Boom Truck would like to share with you some recommendations to help keep your refuse handling equipment running smoothly.
First of all, never let cost get in the way of maintaining your equipment. The cost of a good preventive maintenance program will always pay for itself over the long run. Also, calculate how much your truck earns for you in a day. Keep this figure in mind so that you'll know just how much unproductive downtime costs you.
And, always remember, the safety of you and others is the most important reason for inspecting your truck and keeping it in good, safe operating condition.
You or your mechanic should do a chassis inspection daily (if at all possible). You should use a set form and check off each inspection point. Any identified problems should be scheduled for repairs as quickly as possible. You can use the following as an example of a checklist for your truck chassis (it does not, however, include every item that should be checked).
Daily chassis inspection
- Check the engine, transmission, rear differential, power steering, and wheel seals for lubricant or coolant leaks.
- Check the condition of all belts, hoses, lines, (including such items as engine belts, the fuel crossover lines, radiator hoses, water lines, air lines, power steering lines, automatic transmission lines, etc).
- Check the power steering for excessive play.
- Check your air pressure and make sure your truck is building up air fast enough and to the proper level.
- Check tread and wear condition of all tires and check for too much or too little pressure.
- Check wheels and rims for any damage or cracks.
- Check the brake shoes and drums for excessive wear or cracks.
- Check your front axle and rear suspension for bad or cracked springs and or worn bushing and pins.
- Drain your air tanks daily. Check for excessive moisture.
- Pay close attention to any frayed wiring and check battery connections.
- Make sure all lights are operational.
- Make sure your city and air horns are working.
- Wipers must be working and always check your washer fluid.
- Check your windshield and mirrors for visibility and cracks or chips.
- Make sure you have a fire extinguisher and flares in the vehicle.
Train your driver to always watch his gauges for signs of trouble. It is critical that he immediately communicate with the mechanic regarding any problems that he thinks the vehicle might have.
Here's a simple example of how a common problem can either cost you a little or a lot.
Problem: The seal is leaking on the hydraulic pump.
Cost with preventive maintenance: $300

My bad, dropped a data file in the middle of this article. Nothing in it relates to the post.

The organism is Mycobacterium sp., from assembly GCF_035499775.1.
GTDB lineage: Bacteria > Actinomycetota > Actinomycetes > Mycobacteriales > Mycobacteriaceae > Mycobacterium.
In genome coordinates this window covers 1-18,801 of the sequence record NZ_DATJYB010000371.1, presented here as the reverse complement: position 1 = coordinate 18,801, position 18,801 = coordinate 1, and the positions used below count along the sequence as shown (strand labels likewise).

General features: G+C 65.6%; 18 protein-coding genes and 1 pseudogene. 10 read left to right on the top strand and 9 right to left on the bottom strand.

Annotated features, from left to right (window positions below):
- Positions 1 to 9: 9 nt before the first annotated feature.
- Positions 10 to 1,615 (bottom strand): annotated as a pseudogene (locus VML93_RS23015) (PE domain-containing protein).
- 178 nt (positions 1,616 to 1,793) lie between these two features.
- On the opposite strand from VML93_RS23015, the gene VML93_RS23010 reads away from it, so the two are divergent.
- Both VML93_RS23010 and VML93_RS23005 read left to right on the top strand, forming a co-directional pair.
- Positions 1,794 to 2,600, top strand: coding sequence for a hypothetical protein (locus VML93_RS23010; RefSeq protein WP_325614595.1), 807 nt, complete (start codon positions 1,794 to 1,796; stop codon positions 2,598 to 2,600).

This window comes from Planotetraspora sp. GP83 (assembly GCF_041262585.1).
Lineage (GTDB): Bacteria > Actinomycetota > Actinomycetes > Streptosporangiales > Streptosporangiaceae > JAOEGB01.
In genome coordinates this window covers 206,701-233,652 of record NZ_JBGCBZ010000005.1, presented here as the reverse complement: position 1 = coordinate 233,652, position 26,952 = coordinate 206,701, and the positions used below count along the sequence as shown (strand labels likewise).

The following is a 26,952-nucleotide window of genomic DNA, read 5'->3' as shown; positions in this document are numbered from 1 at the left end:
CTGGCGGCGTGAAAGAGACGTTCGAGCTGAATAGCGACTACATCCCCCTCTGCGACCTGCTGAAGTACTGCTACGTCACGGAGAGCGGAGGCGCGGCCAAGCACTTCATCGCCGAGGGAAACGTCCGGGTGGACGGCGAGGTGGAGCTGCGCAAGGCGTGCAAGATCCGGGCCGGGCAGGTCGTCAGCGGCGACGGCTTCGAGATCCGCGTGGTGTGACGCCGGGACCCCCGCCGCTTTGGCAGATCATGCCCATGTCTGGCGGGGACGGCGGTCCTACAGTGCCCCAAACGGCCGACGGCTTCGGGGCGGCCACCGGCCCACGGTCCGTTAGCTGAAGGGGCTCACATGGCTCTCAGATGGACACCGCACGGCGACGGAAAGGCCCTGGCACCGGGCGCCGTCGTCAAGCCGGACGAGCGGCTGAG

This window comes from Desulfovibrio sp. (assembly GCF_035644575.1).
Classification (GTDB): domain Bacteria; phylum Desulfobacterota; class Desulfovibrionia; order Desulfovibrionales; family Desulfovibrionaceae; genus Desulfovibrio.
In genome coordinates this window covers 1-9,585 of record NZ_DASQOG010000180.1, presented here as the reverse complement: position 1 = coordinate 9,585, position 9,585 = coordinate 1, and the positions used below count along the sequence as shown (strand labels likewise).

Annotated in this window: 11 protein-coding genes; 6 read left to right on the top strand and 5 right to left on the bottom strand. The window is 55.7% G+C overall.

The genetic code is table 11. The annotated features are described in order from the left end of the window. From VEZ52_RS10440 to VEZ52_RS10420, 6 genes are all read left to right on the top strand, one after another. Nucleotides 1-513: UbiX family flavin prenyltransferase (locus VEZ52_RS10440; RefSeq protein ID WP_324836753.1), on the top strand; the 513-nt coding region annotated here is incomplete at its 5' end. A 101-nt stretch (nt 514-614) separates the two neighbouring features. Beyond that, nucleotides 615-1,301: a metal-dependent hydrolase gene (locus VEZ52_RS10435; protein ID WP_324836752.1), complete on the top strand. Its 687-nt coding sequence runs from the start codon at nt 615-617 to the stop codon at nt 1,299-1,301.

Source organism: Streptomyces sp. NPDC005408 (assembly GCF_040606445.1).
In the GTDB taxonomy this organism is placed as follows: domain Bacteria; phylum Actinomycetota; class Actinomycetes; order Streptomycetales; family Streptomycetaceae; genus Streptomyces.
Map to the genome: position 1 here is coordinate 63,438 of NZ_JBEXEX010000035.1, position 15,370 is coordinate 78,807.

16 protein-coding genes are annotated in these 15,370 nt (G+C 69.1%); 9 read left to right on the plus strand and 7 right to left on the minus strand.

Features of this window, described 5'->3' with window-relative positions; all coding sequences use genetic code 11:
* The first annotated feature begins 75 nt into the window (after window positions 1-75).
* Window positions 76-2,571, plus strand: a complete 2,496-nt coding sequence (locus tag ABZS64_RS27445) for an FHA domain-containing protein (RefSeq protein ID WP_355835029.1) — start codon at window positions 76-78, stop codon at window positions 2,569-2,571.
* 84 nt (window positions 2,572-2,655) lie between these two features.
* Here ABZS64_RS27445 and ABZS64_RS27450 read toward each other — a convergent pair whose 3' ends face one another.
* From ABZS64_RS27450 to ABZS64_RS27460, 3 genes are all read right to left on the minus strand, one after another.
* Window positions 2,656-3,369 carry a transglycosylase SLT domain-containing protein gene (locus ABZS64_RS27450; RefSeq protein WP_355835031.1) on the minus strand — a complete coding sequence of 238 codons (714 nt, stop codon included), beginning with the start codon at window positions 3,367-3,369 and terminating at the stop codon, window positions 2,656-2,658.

Cost without preventive maintenance: over $ 1,000
If the problem had been identified and handled in a preventive maintenance program, the seal would have quickly been spotted as leaking and more than likely changed within a couple of days. This would have kept the loss of oil to a minimum. The only costs that would have been incurred would be the hydraulic pump seal, which would more than likely only have been around $40 and the cost of the labor. The labor to remove the pump, replace the seal and reinstall the pump should not take more than three or four hours. Assuming four hours labor at $65 per hour, the labor cost would have been $260. Thus the total bill would have amounted to $300.
If the seal had been left to continue to leak without replacement, it would have eventually "burned-up" due to lack of oil. Not only would a new pump have to be purchased (at a cost of over $600) but also the owner would have used more oil as the seal continued to leak (approximate cost of oil, $2.50 @gallon). Maybe even more costly, the pump could have failed at the most inconvenient of times (during an important job, when the truck was fully loaded, when business was already backed up and with no secondary, etc).
As the example shows, the right way usually turns out to be the cheaper way in the long run.
Remember, you should always grease your truck on a weekly basis. The following is the basic recommended intervals for oil changes (it may vary among manufacturers).
- Engine Oil: 250 hours
- Automatic Transmission: 500 hours
- Standard Transmission: 1,000 hours
- Rear Differentials: 600 hours
- Power Steering: 1,000 hours
- Antifreeze: 1,000 hours
- Hydraulic Oil: 1,000 hours
There are small inexpensive extra items that you can put on your truck to extend the life of the components. For example, you can add oil coolers to the hydraulic system, power steering system and the automatic transmission. These add-ons might double, even triple the life of some components.
If you are currently running a fleet of trucks and do not have a maintenance program in place, the first few months of implementing a program can be expensive. However, keep in mind, it will pay off.
If you are currently running a refuse truck or fleet, you should do a body inspection every week.
Here's an example of a common refuse packer repair that could be very costly. The example concerns ejector blade shoes. Ejector blade shoes are usually made of very durable plastic, bronze or soft steel. Under a preventive maintenance program, the cost to replace the shoes would run anywhere from $500 to $1,000 depending upon the type of body and the local labor rate. However, if the refuse packer body was continually operated for an extended period with the worn shoes and the shoes were allowed to continue to deteriorate, the eventual harm would be severe damage to the structural integrity of the body. Eventually, the floor would be destroyed and the packer blade damaged. The cost could run anywhere from $3,000 to $8,000 for repairs, or, worst-case scenario, $35,000 for a brand new body ($7,500 to $18,000 for a good used body).